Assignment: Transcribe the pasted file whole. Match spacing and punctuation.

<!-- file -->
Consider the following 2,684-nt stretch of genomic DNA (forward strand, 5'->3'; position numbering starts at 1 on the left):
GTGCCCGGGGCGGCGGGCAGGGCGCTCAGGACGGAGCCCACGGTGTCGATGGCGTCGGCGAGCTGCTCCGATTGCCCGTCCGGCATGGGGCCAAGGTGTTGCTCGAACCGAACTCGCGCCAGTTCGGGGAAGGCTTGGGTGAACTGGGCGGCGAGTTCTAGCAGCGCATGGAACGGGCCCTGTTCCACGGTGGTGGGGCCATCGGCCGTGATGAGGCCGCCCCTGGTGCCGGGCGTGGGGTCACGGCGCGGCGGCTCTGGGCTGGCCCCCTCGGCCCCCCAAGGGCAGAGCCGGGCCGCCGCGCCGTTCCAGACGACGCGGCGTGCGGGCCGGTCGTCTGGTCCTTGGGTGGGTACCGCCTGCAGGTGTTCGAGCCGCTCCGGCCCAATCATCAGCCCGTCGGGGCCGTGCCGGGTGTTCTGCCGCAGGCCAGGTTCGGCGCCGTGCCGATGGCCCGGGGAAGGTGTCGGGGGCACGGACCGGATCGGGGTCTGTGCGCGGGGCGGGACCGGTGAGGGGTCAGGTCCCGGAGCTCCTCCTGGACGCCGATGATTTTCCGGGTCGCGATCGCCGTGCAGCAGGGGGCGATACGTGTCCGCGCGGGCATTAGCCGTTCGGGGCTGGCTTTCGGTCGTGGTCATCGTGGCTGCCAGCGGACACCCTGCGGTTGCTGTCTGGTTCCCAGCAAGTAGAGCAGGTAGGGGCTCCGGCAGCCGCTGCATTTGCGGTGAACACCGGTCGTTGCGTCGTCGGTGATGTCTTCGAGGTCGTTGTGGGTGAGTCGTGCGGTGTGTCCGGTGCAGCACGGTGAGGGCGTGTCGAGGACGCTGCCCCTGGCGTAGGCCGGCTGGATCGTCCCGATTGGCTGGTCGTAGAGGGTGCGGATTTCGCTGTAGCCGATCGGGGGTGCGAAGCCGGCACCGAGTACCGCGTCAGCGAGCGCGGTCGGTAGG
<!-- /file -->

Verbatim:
Consider the following 2,684-nt stretch of genomic DNA (forward strand, 5'->3'; position numbering starts at 1 on the left):
GTGCCCGGGGCGGCGGGCAGGGCGCTCAGGACGGAGCCCACGGTGTCGATGGCGTCGGCGAGCTGCTCCGATTGCCCGTCCGGCATGGGGCCAAGGTGTTGCTCGAACCGAACTCGCGCCAGTTCGGGGAAGGCTTGGGTGAACTGGGCGGCGAGTTCTAGCAGCGCATGGAACGGGCCCTGTTCCACGGTGGTGGGGCCATCGGCCGTGATGAGGCCGCCCCTGGTGCCGGGCGTGGGGTCACGGCGCGGCGGCTCTGGGCTGGCCCCCTCGGCCCCCCAAGGGCAGAGCCGGGCCGCCGCGCCGTTCCAGACGACGCGGCGTGCGGGCCGGTCGTCTGGTCCTTGGGTGGGTACCGCCTGCAGGTGTTCGAGCCGCTCCGGCCCAATCATCAGCCCGTCGGGGCCGTGCCGGGTGTTCTGCCGCAGGCCAGGTTCGGCGCCGTGCCGATGGCCCGGGGAAGGTGTCGGGGGCACGGACCGGATCGGGGTCTGTGCGCGGGGCGGGACCGGTGAGGGGTCAGGTCCCGGAGCTCCTCCTGGACGCCGATGATTTTCCGGGTCGCGATCGCCGTGCAGCAGGGGGCGATACGTGTCCGCGCGGGCATTAGCCGTTCGGGGCTGGCTTTCGGTCGTGGTCATCGTGGCTGCCAGCGGACACCCTGCGGTTGCTGTCTGGTTCCCAGCAAGTAGAGCAGGTAGGGGCTCCGGCAGCCGCTGCATTTGCGGTGAACACCGGTCGTTGCGTCGTCGGTGATGTCTTCGAGGTCGTTGTGGGTGAGTCGTGCGGTGTGTCCGGTGCAGCACGGTGAGGGCGTGTCGAGGACGCTGCCCCTGGCGTAGGCCGGCTGGATCGTCCCGATTGGCTGGTCGTAGAGGGTGCGGATTTCGCTGTAGCCGATCGGGGGTGCGAAGCCGGCACCGAGTACCGCGTCAGCGAGCGCGGTCGGTAGG